BLOCK: Are you sort of peeking over the edge of your cubicle, kind of watching the response, seeing�

GRAY: I keep track of who doesn't get a cake, I do. And I check with them, and I'm like: Didn't you get a slice of cake today, you know. You know, I want everybody to join in. I want everybody to share in the community of having the cake. It's like breaking bread because, in a way, it does bind us. It's that one moment where we don't have to worry about the next deadline. It's an enjoyable moment.

BLOCK: Let's tick through some NPR names and the cakes that they love. Michele Norris?

GRAY: Michele loves just about everything.

BLOCK: Uh-huh. She is easily pleased?

GRAY: She is very easily pleased. She does not like coconut.

BLOCK: No coconut for Michele.

GRAY: No coconut for Michele.

BLOCK: Okay, Robert Siegel?

GRAY: Robert does not eat cake, he claims.

BLOCK: He claims.

GRAY: He claims. I have seen Robert take cookies, though.

BLOCK: I, we know.

GRAY: Well, you're the fried pie, brown sugar pound cake and bittersweet chocolate frosted layer cake person.

BLOCK: MORNING EDITION host, Steve Inskeep?

GRAY: He likes butterscotch. He's a butterscotch guy.

BLOCK: I wouldn't have pegged him for a butterscotch guy. Steve's full of surprises. How about film critic, our film critic, Bob Mondello?

GRAY: Bob Mondello loves coconut cake, because his birthday is near Easter. And every year when he was growing up, when he had his birthday cake, it was a coconut cake. So when I'm there, and it's his birthday week, and I remember, I make him a coconut cake.

Now, sometimes I have to please the people who don't like coconut. So what I do is I do half coconut on one side and just a regular vanilla cake on the other side so Michele can get her slice and Bob can get his half a cake.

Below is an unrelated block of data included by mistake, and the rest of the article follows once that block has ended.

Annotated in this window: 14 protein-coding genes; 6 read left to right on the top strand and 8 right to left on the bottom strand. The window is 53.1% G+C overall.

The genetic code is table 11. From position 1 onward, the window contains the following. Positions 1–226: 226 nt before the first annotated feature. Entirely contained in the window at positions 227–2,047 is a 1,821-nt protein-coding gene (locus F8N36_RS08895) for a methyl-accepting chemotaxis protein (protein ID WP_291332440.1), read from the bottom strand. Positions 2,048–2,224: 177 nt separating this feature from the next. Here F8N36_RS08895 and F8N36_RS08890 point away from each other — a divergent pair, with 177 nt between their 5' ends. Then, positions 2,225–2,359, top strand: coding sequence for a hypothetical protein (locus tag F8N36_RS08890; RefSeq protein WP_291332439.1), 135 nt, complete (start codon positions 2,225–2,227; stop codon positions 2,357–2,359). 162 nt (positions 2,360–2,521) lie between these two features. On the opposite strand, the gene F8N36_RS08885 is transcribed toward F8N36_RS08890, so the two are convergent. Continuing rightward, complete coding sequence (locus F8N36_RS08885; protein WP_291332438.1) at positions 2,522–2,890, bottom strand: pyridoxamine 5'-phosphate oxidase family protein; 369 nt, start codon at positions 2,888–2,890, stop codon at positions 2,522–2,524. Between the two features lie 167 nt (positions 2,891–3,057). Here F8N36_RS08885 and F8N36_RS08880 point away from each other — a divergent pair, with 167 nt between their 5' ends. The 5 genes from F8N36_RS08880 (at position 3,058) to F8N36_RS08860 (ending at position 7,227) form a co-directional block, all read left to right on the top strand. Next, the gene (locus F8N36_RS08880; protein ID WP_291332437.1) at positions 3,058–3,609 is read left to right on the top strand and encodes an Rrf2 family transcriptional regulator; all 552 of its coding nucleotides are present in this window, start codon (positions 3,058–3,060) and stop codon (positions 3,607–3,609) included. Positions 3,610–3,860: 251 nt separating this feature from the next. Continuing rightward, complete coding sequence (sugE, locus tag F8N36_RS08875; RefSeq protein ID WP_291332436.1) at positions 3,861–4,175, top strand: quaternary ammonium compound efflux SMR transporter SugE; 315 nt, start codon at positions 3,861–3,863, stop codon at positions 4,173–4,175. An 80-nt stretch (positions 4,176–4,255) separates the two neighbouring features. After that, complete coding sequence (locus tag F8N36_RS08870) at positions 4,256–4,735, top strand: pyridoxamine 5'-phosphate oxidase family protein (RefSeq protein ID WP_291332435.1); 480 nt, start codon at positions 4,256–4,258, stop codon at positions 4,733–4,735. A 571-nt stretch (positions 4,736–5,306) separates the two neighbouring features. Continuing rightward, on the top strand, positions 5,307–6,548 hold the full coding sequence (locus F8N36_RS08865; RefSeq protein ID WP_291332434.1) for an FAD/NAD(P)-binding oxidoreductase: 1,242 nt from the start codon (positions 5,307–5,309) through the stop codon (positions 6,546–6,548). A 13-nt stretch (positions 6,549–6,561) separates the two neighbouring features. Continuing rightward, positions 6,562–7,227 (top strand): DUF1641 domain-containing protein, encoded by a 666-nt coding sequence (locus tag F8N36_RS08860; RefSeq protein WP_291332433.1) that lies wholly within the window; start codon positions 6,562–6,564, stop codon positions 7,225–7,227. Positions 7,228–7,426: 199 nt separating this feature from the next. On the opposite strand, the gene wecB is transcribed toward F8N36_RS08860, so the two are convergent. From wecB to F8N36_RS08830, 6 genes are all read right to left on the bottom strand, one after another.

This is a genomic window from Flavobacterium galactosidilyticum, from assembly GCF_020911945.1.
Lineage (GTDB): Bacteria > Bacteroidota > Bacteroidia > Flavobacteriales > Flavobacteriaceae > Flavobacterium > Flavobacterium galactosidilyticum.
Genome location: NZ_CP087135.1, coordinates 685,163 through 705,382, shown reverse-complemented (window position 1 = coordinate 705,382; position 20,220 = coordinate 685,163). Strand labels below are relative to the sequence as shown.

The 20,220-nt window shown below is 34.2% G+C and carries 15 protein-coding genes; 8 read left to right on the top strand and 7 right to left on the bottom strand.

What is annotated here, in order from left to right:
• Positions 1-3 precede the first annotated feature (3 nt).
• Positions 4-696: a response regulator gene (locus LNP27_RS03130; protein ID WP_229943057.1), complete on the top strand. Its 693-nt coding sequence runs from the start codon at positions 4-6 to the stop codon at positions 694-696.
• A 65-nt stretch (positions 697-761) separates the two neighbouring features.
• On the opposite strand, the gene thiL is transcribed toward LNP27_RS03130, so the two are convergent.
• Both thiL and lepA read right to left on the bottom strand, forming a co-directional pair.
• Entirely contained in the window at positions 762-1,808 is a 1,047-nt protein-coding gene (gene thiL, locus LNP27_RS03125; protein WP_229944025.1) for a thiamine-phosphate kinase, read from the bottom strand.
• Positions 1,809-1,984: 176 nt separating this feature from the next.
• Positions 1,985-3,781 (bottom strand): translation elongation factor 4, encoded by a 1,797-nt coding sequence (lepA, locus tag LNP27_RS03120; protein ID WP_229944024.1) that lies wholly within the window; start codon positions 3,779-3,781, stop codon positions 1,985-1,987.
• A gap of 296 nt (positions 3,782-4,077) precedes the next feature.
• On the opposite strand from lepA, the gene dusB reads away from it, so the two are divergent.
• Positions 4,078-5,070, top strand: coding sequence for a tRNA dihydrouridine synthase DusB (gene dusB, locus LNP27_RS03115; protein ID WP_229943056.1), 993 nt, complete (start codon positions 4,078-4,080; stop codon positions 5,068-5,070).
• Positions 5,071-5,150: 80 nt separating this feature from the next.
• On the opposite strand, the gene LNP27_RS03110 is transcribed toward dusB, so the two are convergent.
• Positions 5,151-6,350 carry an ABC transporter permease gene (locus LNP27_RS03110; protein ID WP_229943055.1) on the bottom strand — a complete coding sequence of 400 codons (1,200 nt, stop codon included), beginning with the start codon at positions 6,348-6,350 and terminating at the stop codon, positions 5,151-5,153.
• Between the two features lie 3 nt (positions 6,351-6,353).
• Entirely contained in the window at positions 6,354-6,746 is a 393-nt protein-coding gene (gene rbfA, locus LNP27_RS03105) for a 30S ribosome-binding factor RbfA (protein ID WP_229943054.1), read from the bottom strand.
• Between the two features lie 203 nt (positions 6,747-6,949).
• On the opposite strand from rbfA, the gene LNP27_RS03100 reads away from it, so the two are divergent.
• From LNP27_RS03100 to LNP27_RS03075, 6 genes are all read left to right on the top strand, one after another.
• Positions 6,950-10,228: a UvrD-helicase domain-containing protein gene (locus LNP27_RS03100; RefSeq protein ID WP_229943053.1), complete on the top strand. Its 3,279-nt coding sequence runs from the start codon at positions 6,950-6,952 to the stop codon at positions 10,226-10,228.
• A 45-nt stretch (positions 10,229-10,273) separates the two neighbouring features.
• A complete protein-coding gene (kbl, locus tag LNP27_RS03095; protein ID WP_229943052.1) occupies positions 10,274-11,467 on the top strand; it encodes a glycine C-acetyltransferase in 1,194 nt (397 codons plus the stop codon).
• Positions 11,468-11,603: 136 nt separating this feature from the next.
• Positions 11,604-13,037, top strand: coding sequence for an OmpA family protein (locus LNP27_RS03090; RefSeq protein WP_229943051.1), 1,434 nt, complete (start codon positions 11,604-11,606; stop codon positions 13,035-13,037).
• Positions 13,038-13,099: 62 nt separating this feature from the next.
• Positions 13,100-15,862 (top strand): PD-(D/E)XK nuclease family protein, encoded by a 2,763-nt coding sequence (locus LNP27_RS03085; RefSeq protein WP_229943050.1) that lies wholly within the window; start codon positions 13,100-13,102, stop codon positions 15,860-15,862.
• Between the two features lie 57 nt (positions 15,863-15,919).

(Soundbite of laughter)

BLOCK: What about Dan Schorr, our venerable news analyst?

GRAY: He's partial to frosting. He likes cake as a delivery system for frosting.

BLOCK: I know people like that.

GRAY: There are people like that, it's true.

(Soundbite of laughter)

BLOCK: Well, Melissa, thank you for keeping us so well-fed all these Mondays.

GRAY: You're welcome. And, you know, at some point, I think we're going to have to do Monday aerobics, too, because everybody was complaining that I'm just making them too fat.

BLOCK: I think it's time.

(Soundbite of laughter)

BLOCK: That's ALL THINGS CONSIDERED producer Melissa Gray. Her new cookbook is "All Cakes Considered: A Year's Worth of Weekly Recipes Tasted, Tested, and Approved by the Staff of All Things Considered." And you can find the recipe for sweet potato pound cake at our Web site,

SIEGEL: And, Melissa, I have a confession to make.


SIEGEL: I actually did have - knowing that there was an ALL THINGS CONSIDERED piece at stake - I did have a piece of the sweet potato pound cake.

BLOCK: You tried it.

SIEGEL: And I tried it. It was pretty good.

BLOCK: You claim to not be a cake eater. You actually wrote the foreword to Melissa Gray's book and you�

SIEGEL: I did.

BLOCK: �write in there: I am the rare colleague who does not eat the cakes she brings to work, but you actually do.

(Soundbite of laughter)

SIEGEL: On occasion. But despite the rarity of that, Melissa did ask me to write the foreword to the book, which is a credit to her sense of irony.

BLOCK: Exactly.

(Soundbite of music)

SIEGEL: You're listening to ALL THINGS CONSIDERED from NPR News.